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Neoadjuvant Ipilimumab Plus Nivolumab Results in Longer EFS Than Adjuvant Nivolumab in Resectable, Macroscopic Stage III Melanoma

Findings from NADINA study
10 Jun 2024

NADINA, a phase III, investigator-initiated study compared neoadjuvant with adjuvant immunotherapy in patients with resectable, macroscopic stage III melanoma. Two cycles of neoadjuvant ipilimumab plus nivolumab followed by a therapeutic lymph-node dissection and response-driven adjuvant treatment resulted in longer event-free survival (EFS) as compared with the current standard care of up-front therapeutic lymph-node dissection followed by 12 cycles of adjuvant nivolumab.

The results in the neoadjuvant group, an estimated EFS at 12 months of 83.7% and a major pathological response (MPR) in 59.0% of the patients, are in line with the efficacy found in the preceding phase II studies that evaluated neoadjuvant ipilimumab plus nivolumab. The study findings are presented at ASCO 2024 Annual Meeting along with simultaneous publication by Dr. Christian U. Blank of the Department of Medical Oncology and Division of Molecular Oncology and Immunology, Netherlands Cancer Institute in Amsterdam, Netherlands and colleagues on 2 June 2024 in The New England Journal of Medicine.

The authors wrote in the background that standard management of resectable, macroscopic stage III melanoma is currently surgery, which can be followed by adjuvant systemic therapy. PD1 inhibitors nivolumab and pembrolizumab have been shown to prolong recurrence-free survival (RFS) as compared with either the CTLA4 inhibitor ipilimumab or placebo. Among patients with melanoma with a BRAF V600E or V600K mutation, BRAF targeted therapy with dabrafenib plus trametinib has shown a benefit as compared with placebo.

Despite adjuvant systemic treatment, a substantial proportion of patients have disease recurrence within the first few years after surgery. In addition, none of the approved adjuvant immunotherapies have shown a significant overall survival (OS) benefit despite long-term follow-up, a finding that emphasises the need for new treatment approaches. Based on preclinical and phase I data, neoadjuvant administration of immune checkpoint inhibitors is hypothesised to yield efficacy superior to that of adjuvant administration. Recent phase II data provided the rationale for testing neoadjuvant regimen against the current standard care of adjuvant anti–PD1 in the randomised phase III study.

In the phase III NADINA study, the investigators randomly assigned patients with resectable, macroscopic stage III melanoma to two cycles of neoadjuvant ipilimumab plus nivolumab followed by surgery or surgery followed by 12 cycles of adjuvant nivolumab. Only patients in the neoadjuvant group with a partial response or non-response received adjuvant treatment. The primary endpoint was EFS.
A total of 423 patients underwent randomisation. At a median follow-up of 9.9 months, the estimated 12-month EFS was 83.7% (99.9% confidence interval [CI] 73.8 to 94.8) in the neoadjuvant group and 57.2% (99.9% CI 45.1 to 72.7) in the adjuvant group. The difference in restricted mean survival time was 8.00 months (99.9% CI 4.94 to 11.05; p < 0.001; hazard ratio for progression, recurrence, or death 0.32; 99.9% CI, 0.15 to 0.66).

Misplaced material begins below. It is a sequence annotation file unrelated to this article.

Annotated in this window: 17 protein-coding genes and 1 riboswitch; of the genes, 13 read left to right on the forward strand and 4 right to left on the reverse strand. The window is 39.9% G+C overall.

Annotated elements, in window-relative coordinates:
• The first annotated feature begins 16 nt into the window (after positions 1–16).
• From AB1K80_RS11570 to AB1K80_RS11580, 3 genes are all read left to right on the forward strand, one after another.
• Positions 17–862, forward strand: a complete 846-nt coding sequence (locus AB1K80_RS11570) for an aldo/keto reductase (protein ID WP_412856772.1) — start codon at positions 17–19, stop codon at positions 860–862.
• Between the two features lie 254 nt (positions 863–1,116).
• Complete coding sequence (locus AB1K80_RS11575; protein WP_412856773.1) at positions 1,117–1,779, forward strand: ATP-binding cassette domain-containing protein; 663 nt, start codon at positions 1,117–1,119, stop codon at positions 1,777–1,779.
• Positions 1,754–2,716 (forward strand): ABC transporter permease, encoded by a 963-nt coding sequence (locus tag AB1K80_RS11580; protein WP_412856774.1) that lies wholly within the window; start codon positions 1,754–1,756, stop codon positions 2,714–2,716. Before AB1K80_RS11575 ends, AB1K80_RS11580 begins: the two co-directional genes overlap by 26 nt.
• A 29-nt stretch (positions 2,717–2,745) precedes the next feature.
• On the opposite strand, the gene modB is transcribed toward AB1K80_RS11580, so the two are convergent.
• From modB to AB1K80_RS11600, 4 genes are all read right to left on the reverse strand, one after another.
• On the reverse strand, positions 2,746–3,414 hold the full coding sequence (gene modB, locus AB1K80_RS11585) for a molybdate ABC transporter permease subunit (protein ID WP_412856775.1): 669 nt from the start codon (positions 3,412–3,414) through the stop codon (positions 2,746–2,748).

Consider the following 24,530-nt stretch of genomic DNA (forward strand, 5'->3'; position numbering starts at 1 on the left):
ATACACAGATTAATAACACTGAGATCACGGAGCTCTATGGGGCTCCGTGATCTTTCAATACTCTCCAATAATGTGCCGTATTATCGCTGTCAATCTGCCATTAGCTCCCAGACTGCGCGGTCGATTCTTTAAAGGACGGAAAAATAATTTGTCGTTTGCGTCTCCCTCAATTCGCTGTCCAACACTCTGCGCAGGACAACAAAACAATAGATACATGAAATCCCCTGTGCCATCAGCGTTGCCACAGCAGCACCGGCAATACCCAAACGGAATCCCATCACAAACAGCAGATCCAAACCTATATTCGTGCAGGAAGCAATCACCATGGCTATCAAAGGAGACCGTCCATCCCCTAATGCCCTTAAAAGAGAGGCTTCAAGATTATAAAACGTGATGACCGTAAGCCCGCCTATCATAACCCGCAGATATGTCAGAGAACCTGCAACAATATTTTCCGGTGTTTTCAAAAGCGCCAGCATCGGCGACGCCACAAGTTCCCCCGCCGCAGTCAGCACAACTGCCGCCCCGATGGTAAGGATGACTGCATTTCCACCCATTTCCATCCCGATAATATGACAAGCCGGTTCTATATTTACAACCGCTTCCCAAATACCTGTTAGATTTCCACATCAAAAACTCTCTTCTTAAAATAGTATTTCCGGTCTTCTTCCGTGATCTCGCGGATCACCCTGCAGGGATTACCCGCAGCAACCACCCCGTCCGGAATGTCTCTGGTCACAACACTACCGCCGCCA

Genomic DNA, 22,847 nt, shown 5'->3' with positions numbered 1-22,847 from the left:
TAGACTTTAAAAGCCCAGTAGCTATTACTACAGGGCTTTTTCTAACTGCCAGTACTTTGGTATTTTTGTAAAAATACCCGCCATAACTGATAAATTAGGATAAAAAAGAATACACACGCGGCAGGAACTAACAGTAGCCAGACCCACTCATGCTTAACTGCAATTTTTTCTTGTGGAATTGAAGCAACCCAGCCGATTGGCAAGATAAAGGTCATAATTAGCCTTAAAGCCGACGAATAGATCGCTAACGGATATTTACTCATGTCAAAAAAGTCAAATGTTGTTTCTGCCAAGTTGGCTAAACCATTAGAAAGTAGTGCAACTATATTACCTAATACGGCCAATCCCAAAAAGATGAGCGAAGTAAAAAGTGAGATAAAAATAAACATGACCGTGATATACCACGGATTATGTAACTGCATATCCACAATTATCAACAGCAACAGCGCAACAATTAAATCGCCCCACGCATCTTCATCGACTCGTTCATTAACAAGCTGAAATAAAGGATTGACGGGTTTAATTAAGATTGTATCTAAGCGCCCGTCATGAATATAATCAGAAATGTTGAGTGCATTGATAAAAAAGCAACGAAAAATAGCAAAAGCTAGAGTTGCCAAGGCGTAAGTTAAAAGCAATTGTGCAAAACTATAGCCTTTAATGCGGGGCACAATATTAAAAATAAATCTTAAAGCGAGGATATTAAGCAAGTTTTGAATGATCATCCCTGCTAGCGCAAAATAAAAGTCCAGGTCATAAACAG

In the neoadjuvant group, 59.0% of patients had MPR, 8.0% had a partial response, 26.4% had a non-response (>50% residual viable tumour), and 2.4% had progression; in 4.2%, surgery had not yet been performed or was omitted. The estimated 12-month RFS was 95.1% in patients in the neoadjuvant group who had MPR, 76.1% among those with a partial response, and 57.0% among those with a non-response.

Adverse events of any cause of grade 3 or higher were reported in 47.2% of the patients in the neoadjuvant group and in 34.1% in the adjuvant group. Adverse events of grade 3 or higher that were related to systemic treatment occurred in 29.7% of the patients in the neoadjuvant group and in 14.7% of the patients in the adjuvant group.

According to the authors, advantage in EFS comes with higher toxicity, which emphasises the need to identify subgroups of patients who may benefit from one or the other scheme; the efficacy of these treatments in specific subgroups of patients should be investigated in head-to-head comparison trials. Alternative neoadjuvant regimens with anti–PD1 backbones, including the combination with anti–LAG3, which has shown promising results in a phase II study, could be considered for comparison with neoadjuvant ipilimumab plus nivolumab.

NADINA is the first phase III study in oncology evaluating a neoadjuvant regimen consisting of immunotherapy alone. Despite the evident superiority of neoadjuvant treatment over adjuvant treatment, this first, preplanned interim analysis of the study reflects a relatively short follow-up. Follow-up is ongoing for the assessment of long-term EFS and distant metastasis–free survival, health-related quality-of-life, and ultimately OS.

The study was supported by Bristol Myers Squibb, a grant in Australia from the National Health and Medical Research Council (NHMRC), investigator grants from the NHMRC and funding from Nicholas and Helen Moore and Melanoma Institute Australia.


Blank CU, Lucas MW, Scolyer RA, et al. Neoadjuvant Nivolumab and Ipilimumab in Resectable Stage III Melanoma. NEJM; Published online 2 June 2024. DOI: 10.1056/NEJMoa2402604

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